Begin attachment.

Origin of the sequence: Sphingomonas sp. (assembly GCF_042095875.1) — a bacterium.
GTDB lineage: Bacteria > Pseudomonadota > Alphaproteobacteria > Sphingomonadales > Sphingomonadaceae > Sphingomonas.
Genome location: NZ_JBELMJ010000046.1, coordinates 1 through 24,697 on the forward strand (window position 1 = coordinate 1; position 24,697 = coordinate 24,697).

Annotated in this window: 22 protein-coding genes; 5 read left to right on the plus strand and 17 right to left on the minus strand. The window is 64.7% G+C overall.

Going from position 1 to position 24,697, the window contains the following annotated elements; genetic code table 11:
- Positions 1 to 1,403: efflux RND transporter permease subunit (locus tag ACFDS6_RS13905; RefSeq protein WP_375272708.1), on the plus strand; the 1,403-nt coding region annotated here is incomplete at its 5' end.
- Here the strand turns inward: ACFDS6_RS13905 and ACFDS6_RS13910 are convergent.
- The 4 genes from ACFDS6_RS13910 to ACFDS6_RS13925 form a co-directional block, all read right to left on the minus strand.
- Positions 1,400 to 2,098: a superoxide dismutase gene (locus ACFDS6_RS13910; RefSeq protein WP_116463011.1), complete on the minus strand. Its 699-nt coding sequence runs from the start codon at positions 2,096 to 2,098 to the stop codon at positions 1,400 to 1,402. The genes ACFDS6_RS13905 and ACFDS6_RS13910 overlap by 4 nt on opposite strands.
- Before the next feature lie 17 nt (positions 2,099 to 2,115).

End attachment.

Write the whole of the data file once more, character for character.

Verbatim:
Origin of the sequence: Sphingomonas sp. (assembly GCF_042095875.1) — a bacterium.
GTDB lineage: Bacteria > Pseudomonadota > Alphaproteobacteria > Sphingomonadales > Sphingomonadaceae > Sphingomonas.
Genome location: NZ_JBELMJ010000046.1, coordinates 1 through 24,697 on the forward strand (window position 1 = coordinate 1; position 24,697 = coordinate 24,697).

Annotated in this window: 22 protein-coding genes; 5 read left to right on the plus strand and 17 right to left on the minus strand. The window is 64.7% G+C overall.

Going from position 1 to position 24,697, the window contains the following annotated elements; genetic code table 11:
- Positions 1 to 1,403: efflux RND transporter permease subunit (locus tag ACFDS6_RS13905; RefSeq protein WP_375272708.1), on the plus strand; the 1,403-nt coding region annotated here is incomplete at its 5' end.
- Here the strand turns inward: ACFDS6_RS13905 and ACFDS6_RS13910 are convergent.
- The 4 genes from ACFDS6_RS13910 to ACFDS6_RS13925 form a co-directional block, all read right to left on the minus strand.
- Positions 1,400 to 2,098: a superoxide dismutase gene (locus ACFDS6_RS13910; RefSeq protein WP_116463011.1), complete on the minus strand. Its 699-nt coding sequence runs from the start codon at positions 2,096 to 2,098 to the stop codon at positions 1,400 to 1,402. The genes ACFDS6_RS13905 and ACFDS6_RS13910 overlap by 4 nt on opposite strands.
- Before the next feature lie 17 nt (positions 2,099 to 2,115).